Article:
The always insightful Rick Salutin of the Globe and Mail has joined the chorus of criticism about our government's response to Richard Colvin's testimony this week. But he also goes a step further, drawing a rather uncomfortable line between our possible complicity in the torture of Afghan detainees, and the Americans' behaviour at Abu Ghraib prison.
[caption id="attachment_2499" align="aligncenter" width="350" caption="Abused prisoner at Abu Ghraib, Iraq (from Wikimedia Commons)"][/caption]
Yes, I know - stay with me.
While we might object (and rightly so) that our people didn't torture anybody themselves, that distinction is likely to be lost on the streets of Kandahar. We may see ourselves as The Good Guys, but whether that perception is accurate or not is irrelevant - what matters is how the people of Afghanistan see us. We can help them and protect them, but only as long as the average Afghani trusts our soldiers to have their best interests at heart. As soon as they start seeing us as the enemy, or in collusion with the enemy, we may as well go home.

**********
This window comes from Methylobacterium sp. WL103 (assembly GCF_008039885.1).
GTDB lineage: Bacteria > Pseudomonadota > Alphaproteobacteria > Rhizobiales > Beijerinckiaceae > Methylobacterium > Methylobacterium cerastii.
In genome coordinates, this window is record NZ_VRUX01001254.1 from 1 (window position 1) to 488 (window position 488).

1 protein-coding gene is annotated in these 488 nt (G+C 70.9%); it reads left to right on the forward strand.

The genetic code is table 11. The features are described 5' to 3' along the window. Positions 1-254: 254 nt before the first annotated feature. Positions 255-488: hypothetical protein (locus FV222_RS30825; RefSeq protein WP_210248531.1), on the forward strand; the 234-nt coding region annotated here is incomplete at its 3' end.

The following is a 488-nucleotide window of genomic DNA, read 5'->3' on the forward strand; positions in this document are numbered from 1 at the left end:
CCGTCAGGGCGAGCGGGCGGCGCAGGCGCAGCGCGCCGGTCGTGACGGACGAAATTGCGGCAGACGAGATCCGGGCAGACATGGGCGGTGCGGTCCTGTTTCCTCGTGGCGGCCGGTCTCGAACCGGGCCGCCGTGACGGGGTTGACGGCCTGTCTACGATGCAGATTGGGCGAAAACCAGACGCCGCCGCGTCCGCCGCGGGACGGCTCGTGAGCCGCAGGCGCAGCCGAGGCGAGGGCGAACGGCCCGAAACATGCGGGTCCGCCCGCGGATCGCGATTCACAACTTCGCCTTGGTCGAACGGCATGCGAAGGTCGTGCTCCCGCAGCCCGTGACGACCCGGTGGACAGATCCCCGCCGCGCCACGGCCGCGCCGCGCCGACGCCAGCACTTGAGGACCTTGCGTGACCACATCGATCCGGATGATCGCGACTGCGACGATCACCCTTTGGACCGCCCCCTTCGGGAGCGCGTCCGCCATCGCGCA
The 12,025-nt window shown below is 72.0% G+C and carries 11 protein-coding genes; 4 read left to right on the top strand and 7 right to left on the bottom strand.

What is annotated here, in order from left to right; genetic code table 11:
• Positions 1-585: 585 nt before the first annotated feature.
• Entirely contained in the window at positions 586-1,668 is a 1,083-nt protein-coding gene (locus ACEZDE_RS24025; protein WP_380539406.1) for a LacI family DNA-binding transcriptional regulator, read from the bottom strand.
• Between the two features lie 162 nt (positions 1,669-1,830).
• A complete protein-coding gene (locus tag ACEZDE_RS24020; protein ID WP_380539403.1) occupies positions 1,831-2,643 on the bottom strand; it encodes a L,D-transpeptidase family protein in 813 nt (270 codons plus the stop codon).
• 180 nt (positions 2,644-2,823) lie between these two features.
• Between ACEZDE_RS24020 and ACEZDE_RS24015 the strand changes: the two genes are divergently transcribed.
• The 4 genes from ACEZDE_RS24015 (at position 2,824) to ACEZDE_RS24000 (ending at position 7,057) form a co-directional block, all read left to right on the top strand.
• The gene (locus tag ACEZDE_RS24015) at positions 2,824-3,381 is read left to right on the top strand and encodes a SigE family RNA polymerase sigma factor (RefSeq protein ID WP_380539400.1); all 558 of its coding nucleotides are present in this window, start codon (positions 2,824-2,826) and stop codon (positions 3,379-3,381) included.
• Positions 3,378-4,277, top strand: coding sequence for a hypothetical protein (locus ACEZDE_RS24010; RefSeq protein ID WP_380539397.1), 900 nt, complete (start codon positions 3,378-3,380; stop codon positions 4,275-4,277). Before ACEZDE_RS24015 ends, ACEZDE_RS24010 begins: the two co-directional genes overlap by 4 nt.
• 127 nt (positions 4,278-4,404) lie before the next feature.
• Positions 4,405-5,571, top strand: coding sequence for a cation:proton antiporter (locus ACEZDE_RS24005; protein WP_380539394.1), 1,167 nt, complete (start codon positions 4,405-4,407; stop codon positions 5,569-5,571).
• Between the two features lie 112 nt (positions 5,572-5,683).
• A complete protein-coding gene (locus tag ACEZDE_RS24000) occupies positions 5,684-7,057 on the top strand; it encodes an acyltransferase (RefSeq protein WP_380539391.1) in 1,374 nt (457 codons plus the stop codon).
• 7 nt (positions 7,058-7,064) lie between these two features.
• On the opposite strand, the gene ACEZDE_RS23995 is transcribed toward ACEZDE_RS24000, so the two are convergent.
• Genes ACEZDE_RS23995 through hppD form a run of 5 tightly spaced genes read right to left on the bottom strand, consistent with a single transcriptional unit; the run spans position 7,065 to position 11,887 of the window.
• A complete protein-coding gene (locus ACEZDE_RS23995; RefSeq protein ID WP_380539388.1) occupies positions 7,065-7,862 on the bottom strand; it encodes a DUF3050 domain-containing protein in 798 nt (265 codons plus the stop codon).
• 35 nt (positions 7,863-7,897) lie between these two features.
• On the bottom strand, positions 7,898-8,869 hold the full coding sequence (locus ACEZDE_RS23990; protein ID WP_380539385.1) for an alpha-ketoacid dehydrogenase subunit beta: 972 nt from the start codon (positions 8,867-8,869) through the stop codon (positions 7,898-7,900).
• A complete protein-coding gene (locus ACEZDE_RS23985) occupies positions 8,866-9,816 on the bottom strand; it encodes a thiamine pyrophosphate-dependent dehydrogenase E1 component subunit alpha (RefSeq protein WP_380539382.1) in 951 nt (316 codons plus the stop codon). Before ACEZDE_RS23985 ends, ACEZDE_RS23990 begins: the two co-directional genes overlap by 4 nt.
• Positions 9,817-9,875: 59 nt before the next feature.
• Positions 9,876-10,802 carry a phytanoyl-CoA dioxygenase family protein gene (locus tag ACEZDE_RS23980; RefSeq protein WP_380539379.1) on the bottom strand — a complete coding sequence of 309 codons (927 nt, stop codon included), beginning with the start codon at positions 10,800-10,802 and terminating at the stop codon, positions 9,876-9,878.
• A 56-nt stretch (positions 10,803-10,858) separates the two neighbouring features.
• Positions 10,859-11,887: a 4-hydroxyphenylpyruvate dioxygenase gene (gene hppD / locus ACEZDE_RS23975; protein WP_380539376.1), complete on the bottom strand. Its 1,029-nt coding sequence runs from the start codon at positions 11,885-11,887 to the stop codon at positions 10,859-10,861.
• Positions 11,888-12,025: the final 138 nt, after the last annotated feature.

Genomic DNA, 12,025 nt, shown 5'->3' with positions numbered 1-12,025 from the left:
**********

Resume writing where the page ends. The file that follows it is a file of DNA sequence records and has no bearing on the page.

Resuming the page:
It's important to remember just how much of Canada's success as peacekeepers has been dependant on the reputation of our country and our military as fair and honest brokers on the world stage. Regardless of whether that reputation has always been truly justified or not, it has allowed both the governments and the people of the nations we enter to see us as, if not friends, then at least unbiased arbiters.
That reputation and that trust, built up so carefully over decades, may now be irreparably damaged. And just as it was with Abu Ghraib, the knowledge of what we have allowed to be done will only inspire more Afghanis to take up arms against us, thus putting our fighting men and women in even greater danger.
Some may be tempted to blame Mr. Colvin for this, but don't - he is only stating aloud what everybody in Afghanistan apparently already knew.
The difference is that now we know it too, and are therefore compelled to act. If we do not, then the damage really will be irreversible.
(cross-posted from Canada's World)